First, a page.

A tip to Phillybits.
A city boy will never learn everything a country boy knows by instinct. A country boy will learn everything a city boy knows in six months.–Bennett Cerf
We are selling our soul. The Local Rag gets it.
“Welcome to the American gulag.
“You have been declared ‘unlawful enemy combatants’ by President Bush. As such – and with the full consent of the Republican-controlled U.S. Congress – you can be imprisoned indefinitely. Until death.
“Your interrogations will begin almost immediately. Remain standing. You may be subject to harsh ‘alternative’ tactics by CIA personnel or U.S. military. Again, each of these tactics has been fully approved by Congress.
And it could be you. Or me.
“Buried in the complex Senate compromise on detainee treatment is a real shocker, reaching far beyond the legal struggles about foreign terrorist suspects in the Guantanamo Bay fortress. The compromise legislation, which is racing toward the White House, authorizes the president to seize American citizens as enemy combatants, even if they have never left the United States. And once thrown into military prison, they cannot expect a trial by their peers or any other of the normal protections of the Bill of Rights.”
What we’ve seen happen in the last five years is not something that should invoke pride or flag-waving jingoism in Americans. We’ve watched a president and vice president whose lies have become so commonplace that they seldom even make the news. We’ve watched as our military men and women are killed or maimed in a war that has nothing to do with terror and everything to do with Bush and his mindless supporters selling fear to suit their ideological and financial agenda.
We’ve seen a world go from loving us on September 12, 2001 – many governments declared “we are all Americans today” – to us becoming a global pariah, with nary a friend who believes in our word or the promise of our deeds. We saw astounding pictures come back from Abu Ghraib, in which prisoners under our watch were tortured and, in some cases, killed.
And just this week, we have watched the Republican-led Congress affirm that all of that — and more — is just fine with them. At the same time, we have become willing to let the president mortgage our present and our children’s financial future to spend money on a war that did not need to be fought, while ruining a reputation that previous generations worked so hard to build.
Yeah, they get all upset when Hewlett-Packard does it:
The saga of Hewlett-Packard Co.’s spying scandal â€” which has toppled the company’s chairwoman, two other directors and at least two high-ranking executives â€” deepened in intrigue Thursday as lawmakers exploring the imbroglio summoned comparisons to Watergate and Enron.
Members of the House Energy and Commerce Committee demanded to know how investigators for the respected Silicon Valley anchor could use tawdry tactics such as “pretexting,” or impersonating HP directors, employees and journalists to obtain their phone records.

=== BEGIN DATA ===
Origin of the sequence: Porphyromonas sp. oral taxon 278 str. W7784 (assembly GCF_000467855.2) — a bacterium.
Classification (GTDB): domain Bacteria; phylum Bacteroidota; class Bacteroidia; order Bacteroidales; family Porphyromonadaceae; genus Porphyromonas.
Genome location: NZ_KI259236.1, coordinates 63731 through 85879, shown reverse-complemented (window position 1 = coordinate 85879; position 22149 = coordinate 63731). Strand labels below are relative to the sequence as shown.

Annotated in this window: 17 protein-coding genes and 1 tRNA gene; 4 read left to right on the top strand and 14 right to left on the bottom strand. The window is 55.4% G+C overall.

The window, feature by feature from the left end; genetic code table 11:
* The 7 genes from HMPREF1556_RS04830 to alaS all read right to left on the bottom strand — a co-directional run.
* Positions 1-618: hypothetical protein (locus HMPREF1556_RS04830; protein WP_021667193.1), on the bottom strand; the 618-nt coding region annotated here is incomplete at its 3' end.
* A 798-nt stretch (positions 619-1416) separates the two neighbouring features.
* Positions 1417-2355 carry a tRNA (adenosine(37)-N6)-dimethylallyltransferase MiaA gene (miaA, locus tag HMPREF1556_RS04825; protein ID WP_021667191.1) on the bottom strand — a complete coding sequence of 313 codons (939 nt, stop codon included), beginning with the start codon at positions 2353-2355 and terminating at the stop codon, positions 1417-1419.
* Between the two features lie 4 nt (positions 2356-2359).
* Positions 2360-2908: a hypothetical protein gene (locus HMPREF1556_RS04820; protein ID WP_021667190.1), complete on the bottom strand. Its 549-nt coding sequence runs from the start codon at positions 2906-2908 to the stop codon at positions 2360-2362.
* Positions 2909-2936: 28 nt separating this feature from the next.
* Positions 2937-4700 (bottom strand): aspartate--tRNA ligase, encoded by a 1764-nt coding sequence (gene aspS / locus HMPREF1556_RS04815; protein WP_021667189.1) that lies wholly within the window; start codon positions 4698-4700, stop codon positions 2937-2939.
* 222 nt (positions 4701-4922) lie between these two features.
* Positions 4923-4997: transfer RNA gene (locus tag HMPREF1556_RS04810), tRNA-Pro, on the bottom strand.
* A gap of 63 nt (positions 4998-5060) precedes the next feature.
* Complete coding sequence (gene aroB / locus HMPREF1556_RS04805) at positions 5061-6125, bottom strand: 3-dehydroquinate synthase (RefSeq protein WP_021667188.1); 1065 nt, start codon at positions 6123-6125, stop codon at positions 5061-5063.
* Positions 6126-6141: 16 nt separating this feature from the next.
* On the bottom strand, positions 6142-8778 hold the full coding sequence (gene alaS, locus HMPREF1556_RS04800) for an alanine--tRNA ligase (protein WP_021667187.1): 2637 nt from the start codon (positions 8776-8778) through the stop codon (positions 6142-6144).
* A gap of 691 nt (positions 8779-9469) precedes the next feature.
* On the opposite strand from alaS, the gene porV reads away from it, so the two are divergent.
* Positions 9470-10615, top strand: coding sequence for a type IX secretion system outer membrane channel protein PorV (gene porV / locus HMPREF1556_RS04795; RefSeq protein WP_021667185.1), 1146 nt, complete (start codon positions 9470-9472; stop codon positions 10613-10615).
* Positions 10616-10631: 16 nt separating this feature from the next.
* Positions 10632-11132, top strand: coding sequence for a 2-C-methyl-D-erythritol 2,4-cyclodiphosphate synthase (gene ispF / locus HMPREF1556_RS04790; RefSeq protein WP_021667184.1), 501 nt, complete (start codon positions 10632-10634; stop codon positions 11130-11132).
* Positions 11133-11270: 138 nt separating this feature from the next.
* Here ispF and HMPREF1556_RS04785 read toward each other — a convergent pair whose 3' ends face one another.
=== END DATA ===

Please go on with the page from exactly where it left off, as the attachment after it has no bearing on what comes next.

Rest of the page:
I have until now laid off the story about Senator George Allen.
But, as a Virginian (and, though you might take the Virginian out of Virginia, you cannot take Virginia out of the Virginian), I must say, it’s been difficult.
When he was governor, he came close to bankrupting the Commonwealth by following his Republican “cut taxes and spend” philosophy.
As a Virginian who grew up under Jim Crow, one whose roots are three centuries in Virginia, I have lots of experience with bigots.
I have found that most bigots don’t think of themselves as bigots.
I do not charge Mr. Allen with bigotry. I do not know him, nor, frankly, would I care to.
True Virginians don’t care for folks who pretend to a heritage that is not theirs.
Now comes someone with first hand memories of Allen’s behavior while he was already in political life. Doug Thompson reports:
During that time, I attended a meeting of GOP political operatives in Richmond, Virginia. Among those present was a young delegate, George Allen, son of the legendary Washington Redskins coach.
At a cocktail party that followed our meeting, Allen huddled with some other Virginia politicos and GOP operatives and discussed the upcoming Presidential election as well as a field of Democratic candidates that, at the time, featured civil rights activist Jesse Jackson.
“You mark my words,” Allen said. “Jesse Jackson can’t win in Virginia. Hell, he’s so far-out that even the niggers won’t vote for him.”
Follow the link. There’s more. And it’s scarier. For it tells how little some folks have learned over the past half decade, if not about what to believe, at least about how to behave in public.
Who do these quotations refer to? (Hint: It’s not who you think.) Follow the link to find out.
About the president acting unilaterally, without seeking advice or consent: “The incompetence of his administration [has not stopped] it from vigorously defending the president’s sole authority to control the execution of the law.”